Every state has a statute of limitations to filing a personal injury claim. If you don’t file within this window of time, you could end up losing your right to recover compensation, no matter the severity or impact of the damages or your injuries. 

The deadline is usually around two years, but it can vary depending on the state and the type of personal injury case. 

If the situation is a case that involves the government as a possible defendant, you have even less time within which to file a claim. 

That’s why the best rule of thumb is to talk to an attorney as soon as possible after you’re involved in an accident or injured. 

5. Many Types of Damages Are Available

The types of damages that may be available in your case can be economical or non-economic. 

Damages that are frequently seen in personal injury cases include the cost of medical treatment and care, physical pain and suffering, and mental and emotional distress and trauma. 

You could be able to recover damages for the loss of enjoyment or quality of life, a decrease in future earning potential due to impairment, and lost wages, benefits, and salaries.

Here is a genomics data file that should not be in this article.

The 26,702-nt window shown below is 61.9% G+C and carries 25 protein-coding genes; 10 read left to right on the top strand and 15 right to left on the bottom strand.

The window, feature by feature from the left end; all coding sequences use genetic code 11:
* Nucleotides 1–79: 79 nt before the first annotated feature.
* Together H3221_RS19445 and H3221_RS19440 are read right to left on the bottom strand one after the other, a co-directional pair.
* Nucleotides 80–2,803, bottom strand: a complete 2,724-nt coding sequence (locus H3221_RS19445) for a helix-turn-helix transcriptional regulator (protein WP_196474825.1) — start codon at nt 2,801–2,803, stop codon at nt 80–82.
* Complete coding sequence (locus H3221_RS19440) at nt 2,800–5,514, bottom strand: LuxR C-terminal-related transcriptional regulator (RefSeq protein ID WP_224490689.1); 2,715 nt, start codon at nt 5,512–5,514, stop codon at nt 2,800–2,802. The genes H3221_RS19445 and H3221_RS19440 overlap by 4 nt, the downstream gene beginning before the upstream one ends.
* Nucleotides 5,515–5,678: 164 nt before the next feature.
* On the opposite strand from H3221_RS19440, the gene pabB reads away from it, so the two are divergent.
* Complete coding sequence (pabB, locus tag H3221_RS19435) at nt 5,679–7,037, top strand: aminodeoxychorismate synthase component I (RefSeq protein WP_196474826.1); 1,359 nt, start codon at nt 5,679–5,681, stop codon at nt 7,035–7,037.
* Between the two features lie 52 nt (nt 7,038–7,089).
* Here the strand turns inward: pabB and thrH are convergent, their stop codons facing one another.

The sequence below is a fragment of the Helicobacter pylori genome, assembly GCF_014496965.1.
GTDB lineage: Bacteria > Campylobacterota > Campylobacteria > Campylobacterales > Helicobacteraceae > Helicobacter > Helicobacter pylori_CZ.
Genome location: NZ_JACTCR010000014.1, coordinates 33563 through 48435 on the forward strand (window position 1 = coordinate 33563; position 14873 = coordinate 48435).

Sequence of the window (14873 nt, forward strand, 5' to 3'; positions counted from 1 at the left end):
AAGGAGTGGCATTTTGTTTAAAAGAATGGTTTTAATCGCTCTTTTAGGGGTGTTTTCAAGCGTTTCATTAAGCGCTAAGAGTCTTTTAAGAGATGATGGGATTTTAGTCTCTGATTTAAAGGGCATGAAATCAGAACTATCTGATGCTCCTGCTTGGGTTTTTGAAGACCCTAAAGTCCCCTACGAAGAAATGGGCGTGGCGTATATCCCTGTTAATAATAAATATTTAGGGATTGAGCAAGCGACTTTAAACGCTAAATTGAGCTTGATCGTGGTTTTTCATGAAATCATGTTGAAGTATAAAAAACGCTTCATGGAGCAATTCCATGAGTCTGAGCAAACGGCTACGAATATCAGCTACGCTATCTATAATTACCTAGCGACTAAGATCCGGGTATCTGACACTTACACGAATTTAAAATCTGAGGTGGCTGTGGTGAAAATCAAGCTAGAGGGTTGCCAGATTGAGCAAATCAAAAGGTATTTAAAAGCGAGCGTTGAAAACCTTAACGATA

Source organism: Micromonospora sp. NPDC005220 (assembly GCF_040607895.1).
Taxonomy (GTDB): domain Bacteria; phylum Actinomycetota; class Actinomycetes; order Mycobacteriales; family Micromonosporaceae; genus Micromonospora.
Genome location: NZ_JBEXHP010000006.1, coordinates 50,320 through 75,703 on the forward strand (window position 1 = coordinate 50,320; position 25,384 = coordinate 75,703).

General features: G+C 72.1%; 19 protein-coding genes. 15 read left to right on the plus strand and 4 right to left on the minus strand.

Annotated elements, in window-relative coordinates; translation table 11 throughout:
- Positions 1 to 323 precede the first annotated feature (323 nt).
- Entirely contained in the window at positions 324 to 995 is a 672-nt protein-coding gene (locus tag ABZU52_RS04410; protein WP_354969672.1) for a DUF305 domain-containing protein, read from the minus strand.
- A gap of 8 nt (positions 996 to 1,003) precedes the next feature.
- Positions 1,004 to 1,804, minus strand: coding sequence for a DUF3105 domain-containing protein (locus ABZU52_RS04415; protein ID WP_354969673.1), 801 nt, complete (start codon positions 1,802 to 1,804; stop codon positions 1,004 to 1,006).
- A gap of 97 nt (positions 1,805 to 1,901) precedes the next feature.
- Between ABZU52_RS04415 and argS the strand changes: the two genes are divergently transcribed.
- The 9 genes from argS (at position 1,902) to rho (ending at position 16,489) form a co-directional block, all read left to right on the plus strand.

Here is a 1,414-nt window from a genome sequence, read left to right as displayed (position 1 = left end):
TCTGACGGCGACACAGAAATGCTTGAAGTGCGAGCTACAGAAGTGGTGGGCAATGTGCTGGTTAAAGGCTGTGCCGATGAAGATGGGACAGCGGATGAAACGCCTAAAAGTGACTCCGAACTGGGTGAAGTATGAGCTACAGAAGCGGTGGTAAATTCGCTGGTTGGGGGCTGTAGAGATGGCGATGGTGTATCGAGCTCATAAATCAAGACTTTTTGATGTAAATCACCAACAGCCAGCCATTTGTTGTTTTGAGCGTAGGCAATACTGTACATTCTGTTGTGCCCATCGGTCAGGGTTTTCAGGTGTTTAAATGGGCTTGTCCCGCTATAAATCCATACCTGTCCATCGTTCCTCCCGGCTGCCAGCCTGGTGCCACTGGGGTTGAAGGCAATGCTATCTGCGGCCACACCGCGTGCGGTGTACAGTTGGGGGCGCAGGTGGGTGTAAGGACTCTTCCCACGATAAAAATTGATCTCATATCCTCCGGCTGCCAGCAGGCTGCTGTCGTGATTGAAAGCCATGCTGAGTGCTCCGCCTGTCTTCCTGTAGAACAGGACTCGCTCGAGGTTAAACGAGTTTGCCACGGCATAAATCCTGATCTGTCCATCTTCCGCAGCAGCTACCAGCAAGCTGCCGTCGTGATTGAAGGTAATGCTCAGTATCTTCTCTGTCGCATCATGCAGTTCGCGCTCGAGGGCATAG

The value of any personal injury claim will depend on how severe your injuries are, and other factors, which is why keeping up with documentation to show your physical injuries and financial losses are so critical. 

6. Many Cases Settle

You may be hesitant to file a personal injury claim, even if you were hurt because of someone else’s negligence. One reason for your hesitance could be a fear of going to trial. 

With personal injury cases, the vast majority are settled out of court. They’re usually settled through negotiation with the insurance provider’s representation or mediation. 

Up to 95% of all accident negotiations are settled out of court. Settlements work in everyone’s favor because they’re fast, easy, and fair. 

In an ideal situation, a settlement will cover medical bills and the cost of vehicle repairs, long-term health care, pain and suffering, lost wages, and financial impacts on your family members, particularly dependents. 

Most people receive more compensation in pre-trial settlement than what’s typically seen in cases that do go to trial. 

Up to 90% of the time, injured people lose if they go to court, highlighting the value of a lawyer who can negotiate a settlement. 

7. Personal Injury Cases Take Time

Finally, even though a settlement is faster than going to trial, both scenarios can take some time and patience. 

It can take months for negotiations to bring a case to the point of settlement. It can take years if a case goes to trial. 

Overall if you’re hurt in an accident of any kind, your best course of action is to speak with an experienced personal injury attorney who can help you understand whether you have a case and, if so, what to expect. 


Melissa is a young and energetic writer, a mom to a sweet little boy, and a fur-mom to two perfect pooches. Before becoming the Associate Content Director for Project Female, she was a journalist specializing in topics related to women in politics and policy affecting women.

You must be logged in to post a comment Login

Leave a Reply